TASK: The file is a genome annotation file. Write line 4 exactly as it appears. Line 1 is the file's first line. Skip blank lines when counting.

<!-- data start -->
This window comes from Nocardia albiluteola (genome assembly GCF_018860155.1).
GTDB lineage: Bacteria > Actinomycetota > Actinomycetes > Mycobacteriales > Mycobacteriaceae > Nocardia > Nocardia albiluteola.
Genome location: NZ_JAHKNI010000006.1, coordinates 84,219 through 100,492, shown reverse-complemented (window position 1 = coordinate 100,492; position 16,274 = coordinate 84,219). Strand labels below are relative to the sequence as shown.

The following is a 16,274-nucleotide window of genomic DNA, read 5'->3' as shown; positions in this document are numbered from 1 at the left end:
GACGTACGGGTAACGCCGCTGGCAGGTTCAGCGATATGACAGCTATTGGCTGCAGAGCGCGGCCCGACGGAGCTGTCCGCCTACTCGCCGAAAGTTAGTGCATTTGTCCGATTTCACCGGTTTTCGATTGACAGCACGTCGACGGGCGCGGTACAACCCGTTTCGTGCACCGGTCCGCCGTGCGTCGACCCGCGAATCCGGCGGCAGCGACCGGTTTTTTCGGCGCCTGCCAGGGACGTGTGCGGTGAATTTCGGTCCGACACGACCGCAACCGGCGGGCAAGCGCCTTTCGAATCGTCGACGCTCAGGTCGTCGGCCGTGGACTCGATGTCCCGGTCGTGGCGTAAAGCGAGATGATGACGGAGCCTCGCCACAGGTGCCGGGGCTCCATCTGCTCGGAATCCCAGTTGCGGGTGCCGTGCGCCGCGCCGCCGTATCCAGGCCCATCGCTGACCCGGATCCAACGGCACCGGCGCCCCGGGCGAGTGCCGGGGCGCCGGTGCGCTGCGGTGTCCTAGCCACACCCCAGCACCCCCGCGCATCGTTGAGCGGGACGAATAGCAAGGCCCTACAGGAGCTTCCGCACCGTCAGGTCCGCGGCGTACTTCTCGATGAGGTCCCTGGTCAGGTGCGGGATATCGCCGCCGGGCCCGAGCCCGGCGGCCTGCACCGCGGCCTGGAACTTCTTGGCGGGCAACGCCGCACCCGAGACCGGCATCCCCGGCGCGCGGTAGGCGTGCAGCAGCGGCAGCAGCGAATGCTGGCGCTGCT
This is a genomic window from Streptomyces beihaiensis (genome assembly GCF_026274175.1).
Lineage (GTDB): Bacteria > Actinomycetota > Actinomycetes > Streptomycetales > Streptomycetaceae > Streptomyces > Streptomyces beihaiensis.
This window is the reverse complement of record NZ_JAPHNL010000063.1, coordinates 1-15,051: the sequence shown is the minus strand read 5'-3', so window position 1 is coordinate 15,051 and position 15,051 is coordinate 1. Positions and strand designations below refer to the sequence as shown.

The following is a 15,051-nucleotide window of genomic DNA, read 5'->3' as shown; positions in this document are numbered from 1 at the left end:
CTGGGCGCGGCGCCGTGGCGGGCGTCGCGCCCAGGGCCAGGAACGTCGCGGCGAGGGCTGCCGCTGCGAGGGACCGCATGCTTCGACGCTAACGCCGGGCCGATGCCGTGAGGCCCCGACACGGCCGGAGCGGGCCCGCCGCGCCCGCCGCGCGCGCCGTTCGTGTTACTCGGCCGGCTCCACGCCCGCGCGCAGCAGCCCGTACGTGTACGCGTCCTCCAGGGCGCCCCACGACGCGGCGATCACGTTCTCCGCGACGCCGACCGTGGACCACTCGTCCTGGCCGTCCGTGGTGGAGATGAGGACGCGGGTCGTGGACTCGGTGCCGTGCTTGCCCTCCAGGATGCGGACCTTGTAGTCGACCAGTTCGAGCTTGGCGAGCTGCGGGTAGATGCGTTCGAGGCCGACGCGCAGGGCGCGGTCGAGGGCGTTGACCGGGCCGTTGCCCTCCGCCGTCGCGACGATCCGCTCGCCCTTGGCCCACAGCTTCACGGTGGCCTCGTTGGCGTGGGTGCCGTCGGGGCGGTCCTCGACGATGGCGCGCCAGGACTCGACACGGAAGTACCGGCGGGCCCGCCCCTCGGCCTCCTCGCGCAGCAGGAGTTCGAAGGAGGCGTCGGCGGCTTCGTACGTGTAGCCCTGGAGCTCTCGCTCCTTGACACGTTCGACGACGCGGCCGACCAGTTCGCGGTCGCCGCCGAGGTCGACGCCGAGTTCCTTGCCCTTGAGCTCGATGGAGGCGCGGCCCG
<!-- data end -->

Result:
The following is a 16,274-nucleotide window of genomic DNA, read 5'->3' as shown; positions in this document are numbered from 1 at the left end: